Mark Saba

The Luke of All Ages



Hills blocked his view. They were everywhere: some full of old houses stacked like wooden blocks, others full of trees so green in summer he felt they were choking him. Hills marked every step of his, every ride in the car with his mother. He walked up and down hills to get to school, felt his throat drop as they drove down long hills to places where little creeks ran and branches lay in messy piles during the gray winter. To get anywhere, he had to see it in his head before they’d arrived. You could never see things approaching, because everything was hidden behind hills. And, if what he saw after he’d arrived was a little different than what he’d imagined in his head, the picture in his head was what stayed, what mattered.

It had to do with the hills.

Often they would go visiting. Sometimes they would take the noisy streetcar, and sometimes they would ride in the little blue car. The little blue car took them to more mysterious places, places that had nothing to do with his memory, or what he saw in his head. Those were the most interesting places to visit.

He did not know it at the time, but some of these places he would visit only once, once in his life. Then they would vanish, just as if he had never been there, or as if he had only been there in his head. As he grew older he had trouble separating the things he had seen just once from the things he had seen only in his head. He could never be sure, for how could he have imagined anything, were it not for what he actually saw?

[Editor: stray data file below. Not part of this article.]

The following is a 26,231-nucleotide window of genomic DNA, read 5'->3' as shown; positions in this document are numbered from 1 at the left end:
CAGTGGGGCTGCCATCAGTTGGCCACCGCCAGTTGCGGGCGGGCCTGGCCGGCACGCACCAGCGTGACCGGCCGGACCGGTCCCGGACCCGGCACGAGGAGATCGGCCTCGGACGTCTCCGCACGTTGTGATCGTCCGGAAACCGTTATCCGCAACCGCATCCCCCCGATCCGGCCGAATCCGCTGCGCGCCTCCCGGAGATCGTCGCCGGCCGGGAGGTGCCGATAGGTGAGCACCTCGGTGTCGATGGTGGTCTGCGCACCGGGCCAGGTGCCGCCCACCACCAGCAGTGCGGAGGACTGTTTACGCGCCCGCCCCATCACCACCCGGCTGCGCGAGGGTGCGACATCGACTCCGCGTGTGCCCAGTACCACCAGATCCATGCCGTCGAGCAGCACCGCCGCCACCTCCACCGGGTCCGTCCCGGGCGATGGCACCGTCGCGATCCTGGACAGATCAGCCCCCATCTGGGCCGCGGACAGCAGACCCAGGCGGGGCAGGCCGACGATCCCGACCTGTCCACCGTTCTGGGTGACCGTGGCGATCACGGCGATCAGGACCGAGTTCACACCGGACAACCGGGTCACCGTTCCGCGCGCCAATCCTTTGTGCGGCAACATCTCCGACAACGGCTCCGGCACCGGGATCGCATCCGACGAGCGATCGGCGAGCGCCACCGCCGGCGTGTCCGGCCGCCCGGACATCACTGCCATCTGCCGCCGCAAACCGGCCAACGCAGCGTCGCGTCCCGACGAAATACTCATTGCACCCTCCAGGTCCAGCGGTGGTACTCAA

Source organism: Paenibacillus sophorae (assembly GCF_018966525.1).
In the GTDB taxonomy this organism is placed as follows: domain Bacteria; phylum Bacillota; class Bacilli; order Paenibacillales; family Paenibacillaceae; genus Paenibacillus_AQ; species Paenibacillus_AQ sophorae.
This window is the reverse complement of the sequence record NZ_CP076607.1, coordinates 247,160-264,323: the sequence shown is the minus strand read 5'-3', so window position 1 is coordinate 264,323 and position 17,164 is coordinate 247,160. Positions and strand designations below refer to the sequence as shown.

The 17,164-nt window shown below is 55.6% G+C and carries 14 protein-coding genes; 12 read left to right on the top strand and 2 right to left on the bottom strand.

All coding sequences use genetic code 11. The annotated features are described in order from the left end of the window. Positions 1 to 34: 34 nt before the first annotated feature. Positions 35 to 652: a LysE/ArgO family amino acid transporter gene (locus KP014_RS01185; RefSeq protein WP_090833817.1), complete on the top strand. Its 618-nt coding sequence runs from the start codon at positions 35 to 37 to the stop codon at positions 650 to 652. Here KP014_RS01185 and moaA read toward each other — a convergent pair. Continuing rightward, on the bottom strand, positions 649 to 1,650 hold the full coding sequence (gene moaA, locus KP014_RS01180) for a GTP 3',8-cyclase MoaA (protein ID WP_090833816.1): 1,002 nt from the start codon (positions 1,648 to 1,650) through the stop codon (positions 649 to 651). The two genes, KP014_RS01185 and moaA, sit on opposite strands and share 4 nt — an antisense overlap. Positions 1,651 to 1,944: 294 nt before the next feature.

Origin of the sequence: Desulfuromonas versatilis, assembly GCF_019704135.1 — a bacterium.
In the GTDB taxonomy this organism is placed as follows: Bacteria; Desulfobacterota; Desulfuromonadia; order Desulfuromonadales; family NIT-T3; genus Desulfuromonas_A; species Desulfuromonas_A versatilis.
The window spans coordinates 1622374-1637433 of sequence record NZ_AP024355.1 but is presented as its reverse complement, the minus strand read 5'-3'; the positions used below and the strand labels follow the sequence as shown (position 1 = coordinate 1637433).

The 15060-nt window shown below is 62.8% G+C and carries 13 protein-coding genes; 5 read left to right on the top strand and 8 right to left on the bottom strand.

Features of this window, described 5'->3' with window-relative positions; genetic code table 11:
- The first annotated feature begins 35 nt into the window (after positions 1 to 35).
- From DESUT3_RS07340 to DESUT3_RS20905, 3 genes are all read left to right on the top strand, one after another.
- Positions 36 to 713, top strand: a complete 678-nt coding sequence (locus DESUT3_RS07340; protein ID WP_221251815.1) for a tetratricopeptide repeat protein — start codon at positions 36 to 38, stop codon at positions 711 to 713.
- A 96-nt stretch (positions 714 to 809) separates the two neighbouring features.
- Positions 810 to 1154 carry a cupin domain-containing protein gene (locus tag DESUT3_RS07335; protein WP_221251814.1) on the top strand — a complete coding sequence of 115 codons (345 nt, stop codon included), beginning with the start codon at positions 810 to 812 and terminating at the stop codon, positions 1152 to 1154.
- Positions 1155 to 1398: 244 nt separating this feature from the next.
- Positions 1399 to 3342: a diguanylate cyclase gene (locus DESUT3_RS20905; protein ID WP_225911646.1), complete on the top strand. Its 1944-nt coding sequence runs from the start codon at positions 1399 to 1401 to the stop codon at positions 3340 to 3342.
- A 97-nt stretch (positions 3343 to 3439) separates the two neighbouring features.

There was once a trip to visit a woman his mother knew, a woman she didn’t see very often, if ever. They drove through and around the hills. They left the city with its red and orange brick roads, its bumps and breath-taking spills when the roads dipped. It was a breezy day. His sister was at school—another mysterious place that held some kid of magic, a magic adults spoke of with reverence. After turning another bend, his mind lost in the tops of trees, they drove up a small hill that was a parking lot. On either side, connected buildings fell down the hill like big steps. They had brown roofs that sloped down onto the buildings like upside-down, open boxes.

Inside there lived a woman with a clear voice and short, dark hair. She and his mother hugged and kissed, and told him the woman was a friend of his aunt who had died, his mother’s sister. Then they did the usual visiting thing: sat down at the kitchen table to drink coffee and talk.

The mention of his dead aunt’s name—Celine—made his face go blank. Luke, his mother said. Luke. Here, Dolly has something for you. A toy. A dented metal, swirling top. He pumped the handle up and down and the top swirled, its yellows, reds, and blues all coming together into a swirling cloud as he thought of his Aunt Celine.

He was still in love with her. He saw her coming down the stairs in a dark dress that moved when she walked. She was excited, smiling, holding something she wanted to give him. Her smile made her black eyes light up: her wavy dark hair shining against her shadowy skin. She handed him the gift.

She handed him the gift.

She handed him the gift.

He ripped open the paper and she helped him open the white box. Inside it were pajamas that looked like alligator skin. For him! He looked at her stooping beside him with her smile, her smiling black eyes. He was in love with her. Then she was gone.

He had no sense of how or why she had left. All that remained of her was the box with the alligator pajamas.

Now she was back. She had a friend, a woman with short dark hair and a loud voice who had mentioned her name. Where do the people you love go? Do they always stay inside your head, so that you see them over and over?